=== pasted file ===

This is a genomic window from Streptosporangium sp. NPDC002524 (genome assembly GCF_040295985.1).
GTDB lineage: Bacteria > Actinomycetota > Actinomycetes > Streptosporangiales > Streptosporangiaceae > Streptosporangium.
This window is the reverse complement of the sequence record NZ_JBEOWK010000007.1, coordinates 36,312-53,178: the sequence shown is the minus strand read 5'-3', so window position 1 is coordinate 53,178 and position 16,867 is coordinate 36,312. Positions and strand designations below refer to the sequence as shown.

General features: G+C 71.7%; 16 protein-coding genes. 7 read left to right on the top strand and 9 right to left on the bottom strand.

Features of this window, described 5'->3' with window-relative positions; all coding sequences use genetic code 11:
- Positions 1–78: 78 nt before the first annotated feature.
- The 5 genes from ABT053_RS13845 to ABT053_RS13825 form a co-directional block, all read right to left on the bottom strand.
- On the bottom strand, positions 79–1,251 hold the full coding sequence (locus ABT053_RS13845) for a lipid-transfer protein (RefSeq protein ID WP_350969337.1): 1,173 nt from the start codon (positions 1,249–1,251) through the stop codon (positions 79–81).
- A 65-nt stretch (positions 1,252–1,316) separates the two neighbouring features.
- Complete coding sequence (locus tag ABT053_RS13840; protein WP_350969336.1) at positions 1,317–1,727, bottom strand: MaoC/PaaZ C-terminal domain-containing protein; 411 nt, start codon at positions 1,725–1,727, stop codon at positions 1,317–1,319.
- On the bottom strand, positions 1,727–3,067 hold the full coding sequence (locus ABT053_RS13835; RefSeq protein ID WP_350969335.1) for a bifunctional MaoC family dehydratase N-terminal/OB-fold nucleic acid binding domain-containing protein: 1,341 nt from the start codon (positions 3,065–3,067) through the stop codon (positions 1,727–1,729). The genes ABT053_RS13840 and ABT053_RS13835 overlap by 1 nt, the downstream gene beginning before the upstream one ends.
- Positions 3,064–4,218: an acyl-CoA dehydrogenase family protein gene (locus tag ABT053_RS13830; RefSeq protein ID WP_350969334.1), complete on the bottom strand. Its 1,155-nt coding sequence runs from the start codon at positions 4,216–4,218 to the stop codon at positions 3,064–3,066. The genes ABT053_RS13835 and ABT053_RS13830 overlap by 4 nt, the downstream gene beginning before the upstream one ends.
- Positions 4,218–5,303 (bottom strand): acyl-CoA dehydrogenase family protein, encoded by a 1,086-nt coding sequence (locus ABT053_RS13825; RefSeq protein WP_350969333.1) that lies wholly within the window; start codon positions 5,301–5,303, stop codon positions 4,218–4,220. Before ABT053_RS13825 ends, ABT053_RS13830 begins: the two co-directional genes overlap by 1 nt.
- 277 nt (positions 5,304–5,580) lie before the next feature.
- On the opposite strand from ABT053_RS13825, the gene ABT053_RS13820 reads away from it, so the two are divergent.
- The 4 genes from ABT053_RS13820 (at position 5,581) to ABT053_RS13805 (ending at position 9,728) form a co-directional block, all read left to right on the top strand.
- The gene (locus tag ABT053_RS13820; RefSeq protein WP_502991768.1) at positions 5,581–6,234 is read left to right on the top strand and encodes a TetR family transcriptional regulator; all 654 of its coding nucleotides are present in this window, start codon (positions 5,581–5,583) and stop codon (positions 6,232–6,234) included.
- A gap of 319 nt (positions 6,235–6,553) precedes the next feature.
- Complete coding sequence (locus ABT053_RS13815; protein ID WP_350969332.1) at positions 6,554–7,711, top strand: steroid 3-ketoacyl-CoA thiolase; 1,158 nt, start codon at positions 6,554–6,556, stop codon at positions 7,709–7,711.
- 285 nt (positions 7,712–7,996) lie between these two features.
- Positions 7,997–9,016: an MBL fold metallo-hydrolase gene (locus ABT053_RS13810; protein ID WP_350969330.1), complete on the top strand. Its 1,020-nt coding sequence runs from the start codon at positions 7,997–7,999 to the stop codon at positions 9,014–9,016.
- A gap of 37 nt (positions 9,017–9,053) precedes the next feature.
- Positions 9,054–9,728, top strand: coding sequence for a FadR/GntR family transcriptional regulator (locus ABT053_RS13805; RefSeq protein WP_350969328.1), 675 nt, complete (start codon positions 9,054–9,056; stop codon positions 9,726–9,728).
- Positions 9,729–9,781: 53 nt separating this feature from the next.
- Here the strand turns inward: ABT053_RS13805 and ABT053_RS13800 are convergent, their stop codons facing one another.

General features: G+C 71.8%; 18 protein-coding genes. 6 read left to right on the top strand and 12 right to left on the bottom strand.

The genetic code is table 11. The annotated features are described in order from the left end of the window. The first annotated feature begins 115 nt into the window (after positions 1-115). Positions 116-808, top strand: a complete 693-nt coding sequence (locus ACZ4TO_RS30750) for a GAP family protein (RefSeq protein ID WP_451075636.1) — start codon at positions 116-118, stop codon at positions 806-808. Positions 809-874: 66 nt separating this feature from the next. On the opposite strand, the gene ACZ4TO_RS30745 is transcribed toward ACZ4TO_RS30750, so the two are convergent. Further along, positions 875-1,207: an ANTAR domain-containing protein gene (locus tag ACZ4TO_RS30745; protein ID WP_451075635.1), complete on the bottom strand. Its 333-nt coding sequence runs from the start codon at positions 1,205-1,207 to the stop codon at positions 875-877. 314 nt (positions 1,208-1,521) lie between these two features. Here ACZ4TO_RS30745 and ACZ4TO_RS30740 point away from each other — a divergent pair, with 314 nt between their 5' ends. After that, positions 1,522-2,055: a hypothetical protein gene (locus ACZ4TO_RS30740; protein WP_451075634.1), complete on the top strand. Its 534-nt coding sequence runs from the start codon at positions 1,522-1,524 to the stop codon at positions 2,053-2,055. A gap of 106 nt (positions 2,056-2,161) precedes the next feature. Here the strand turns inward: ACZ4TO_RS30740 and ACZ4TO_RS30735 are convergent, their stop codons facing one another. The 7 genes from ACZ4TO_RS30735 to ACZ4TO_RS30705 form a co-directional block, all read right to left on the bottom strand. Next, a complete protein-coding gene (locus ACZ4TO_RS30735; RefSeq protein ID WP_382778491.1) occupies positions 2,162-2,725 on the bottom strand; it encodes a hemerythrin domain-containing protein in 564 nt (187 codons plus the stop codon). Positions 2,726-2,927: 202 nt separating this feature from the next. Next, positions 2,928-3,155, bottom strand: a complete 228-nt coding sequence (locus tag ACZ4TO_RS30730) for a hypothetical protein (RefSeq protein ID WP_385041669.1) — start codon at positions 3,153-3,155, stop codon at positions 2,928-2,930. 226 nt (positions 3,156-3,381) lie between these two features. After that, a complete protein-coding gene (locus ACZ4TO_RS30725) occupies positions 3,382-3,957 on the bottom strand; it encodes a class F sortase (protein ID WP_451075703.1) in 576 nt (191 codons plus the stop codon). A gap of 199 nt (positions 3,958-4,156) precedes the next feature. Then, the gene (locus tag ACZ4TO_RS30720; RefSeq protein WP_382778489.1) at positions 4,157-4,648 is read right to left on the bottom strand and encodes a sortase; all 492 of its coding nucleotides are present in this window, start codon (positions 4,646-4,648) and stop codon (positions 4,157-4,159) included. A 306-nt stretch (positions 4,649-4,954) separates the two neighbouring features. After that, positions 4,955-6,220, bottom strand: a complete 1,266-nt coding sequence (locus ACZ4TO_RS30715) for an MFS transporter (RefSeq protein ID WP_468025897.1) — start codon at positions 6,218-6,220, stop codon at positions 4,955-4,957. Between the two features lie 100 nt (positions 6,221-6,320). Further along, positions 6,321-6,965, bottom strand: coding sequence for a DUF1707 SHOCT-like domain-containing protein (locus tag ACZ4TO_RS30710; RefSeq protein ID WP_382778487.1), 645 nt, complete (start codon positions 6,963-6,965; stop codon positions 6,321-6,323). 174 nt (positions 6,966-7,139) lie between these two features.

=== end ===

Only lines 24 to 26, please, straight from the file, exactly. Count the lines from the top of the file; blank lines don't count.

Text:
- Positions 9,729–9,781: 53 nt separating this feature from the next.
- Here the strand turns inward: ABT053_RS13805 and ABT053_RS13800 are convergent, their stop codons facing one another.

General features: G+C 71.8%; 18 protein-coding genes. 6 read left to right on the top strand and 12 right to left on the bottom strand.